It is hard to believe that the holy season of Lent is rapidly drawing to a close for us. Next Sunday we will remember Jesus’ entry into Jerusalem, as we celebrate Palm Sunday. As we do begin to think about the end of Lent, I do hope and pray that this Lent has indeed been a time of spiritual renewal and refreshment for you and your families.

In our readings this Sunday, we are invited to reflect on our relationship with God; especially how we might know God or even “see” God. The state of our heart seems to be crucial here. Not, of course, the muscle that pumps blood around the body, but rather the health of our heart in the biblical sense of the word (that is our intentions, our values, our motivations, what makes us tick, etc.)

Our First Reading (Jeremiah 31:31-34) contains a crucial prophecy and promise about our heart. God will indeed give us a new heart, writing his Law of Love in our very hearts. The psalm (Psalm 51) reminds us that to encounter God in a real way, we need a pure or a clean heart. This is pretty much impossible, but, fortunately, God can create this heart within us! A surefire way to encounter God is to align our will with God; that is to obey.

In the Gospel (John 12:20-33), we come across a very human situation. A group (the Greeks) asked Jesus’ disciples a question. It is a question that perhaps many of us have thought of, or perhaps even asked: we would like to see Jesus. Have you ever thought how much easier faith would be if we had Jesus standing right in front of us; that is if he was actually physically present right before our eyes. Then we could not only see him, but also fire all our questions and our prayers directly at him. It would be great! 

As we hear in the Gospel, two of the disciples, Andrew and Philip, go to Jesus and relay the request of those who want to see Jesus. The reply of Jesus may seem strange, or at least disconnected with the request. Surely Jesus would have just said yes or no. Instead, he seems to give a rather mysterious answer; talking about how the time has come for him to be glorified and giving the image of a grain of wheat dying in order to yield a harvest. We can imagine Andrew and Philip scratching their heads, looking at each other in a puzzled way and then saying one of those rather uncertain and hesitant “okays” that is just as much a question as an affirmation!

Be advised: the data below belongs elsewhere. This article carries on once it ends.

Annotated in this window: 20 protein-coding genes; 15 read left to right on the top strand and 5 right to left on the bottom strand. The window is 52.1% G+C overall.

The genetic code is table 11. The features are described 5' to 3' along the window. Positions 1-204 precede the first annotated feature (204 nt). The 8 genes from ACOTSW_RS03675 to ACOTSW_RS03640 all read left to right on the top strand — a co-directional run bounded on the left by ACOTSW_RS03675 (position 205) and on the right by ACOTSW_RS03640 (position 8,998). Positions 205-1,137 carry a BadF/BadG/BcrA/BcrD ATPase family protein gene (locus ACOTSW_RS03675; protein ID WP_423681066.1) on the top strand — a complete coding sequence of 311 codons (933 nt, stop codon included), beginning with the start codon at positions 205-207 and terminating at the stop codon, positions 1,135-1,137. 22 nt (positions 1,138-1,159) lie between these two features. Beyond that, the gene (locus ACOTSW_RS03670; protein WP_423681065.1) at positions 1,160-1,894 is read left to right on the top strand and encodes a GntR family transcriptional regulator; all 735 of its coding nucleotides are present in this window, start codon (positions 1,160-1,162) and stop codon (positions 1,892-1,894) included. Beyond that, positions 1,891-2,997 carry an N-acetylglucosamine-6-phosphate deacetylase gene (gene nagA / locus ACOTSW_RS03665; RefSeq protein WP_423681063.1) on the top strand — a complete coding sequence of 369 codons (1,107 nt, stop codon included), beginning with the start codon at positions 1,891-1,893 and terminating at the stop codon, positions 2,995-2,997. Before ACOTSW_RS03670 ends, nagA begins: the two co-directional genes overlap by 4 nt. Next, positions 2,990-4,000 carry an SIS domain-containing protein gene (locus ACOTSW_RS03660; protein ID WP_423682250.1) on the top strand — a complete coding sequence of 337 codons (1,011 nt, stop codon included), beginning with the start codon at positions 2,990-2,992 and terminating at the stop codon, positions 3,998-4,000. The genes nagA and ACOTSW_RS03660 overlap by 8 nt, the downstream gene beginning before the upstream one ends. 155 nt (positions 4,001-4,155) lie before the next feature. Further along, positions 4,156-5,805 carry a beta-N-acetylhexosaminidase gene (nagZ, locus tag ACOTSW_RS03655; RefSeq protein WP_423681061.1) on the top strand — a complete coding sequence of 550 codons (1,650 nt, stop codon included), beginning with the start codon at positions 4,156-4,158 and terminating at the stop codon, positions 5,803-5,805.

Yet, our Lord’s answer is so important, especially as we get closer to Holy Week and Easter. We should not forget that the incident related to us in the Gospel this Sunday is just before the great events that we will remember from Palm Sunday onwards. People will indeed see Jesus; but not as they may think or even wish. They will see him suffering and then crucified; but then they will see him risen and glorified. When people see all this, some will run away, others will mock, others will feel sorry for Jesus. Yet then others will come to faith and belief: they will really see Jesus, not only with their eyes, but with the eyes of faith. Why can they do this? Because of the state of their heart. 

What about us? Well, we do see Jesus in many ways, especially when we too look with the eyes of faith, or with a sound spiritual heart. How so? We see Jesus when we hear the Scriptures and take their message to heart! We see Jesus when we pray and place ourselves (our heart) in his hands. We see Jesus when we celebrate the Eucharist and receive the Body and Blood of Christ that renews our hearts. We see Jesus when we encounter him in the sacrament of confession/reconciliation and receive a newness of heart in absolution. We see Jesus in our brothers and sisters, especially those in need as they touch and soften our hearts. Remember the words in Matthew, Chapter 25: “Lord, when did we see you?” and Jesus’ reply: “when you did it to the least of these, you did it to me.”

Every day we hear many things and see many things. Let us keep an eye open for the many, many times that we will see and encounter Jesus. As we will soon begin Holy Week, let us keep a special eye open to seeing the Lord and all that he has undergone for us. And … let us be of good and pure heart.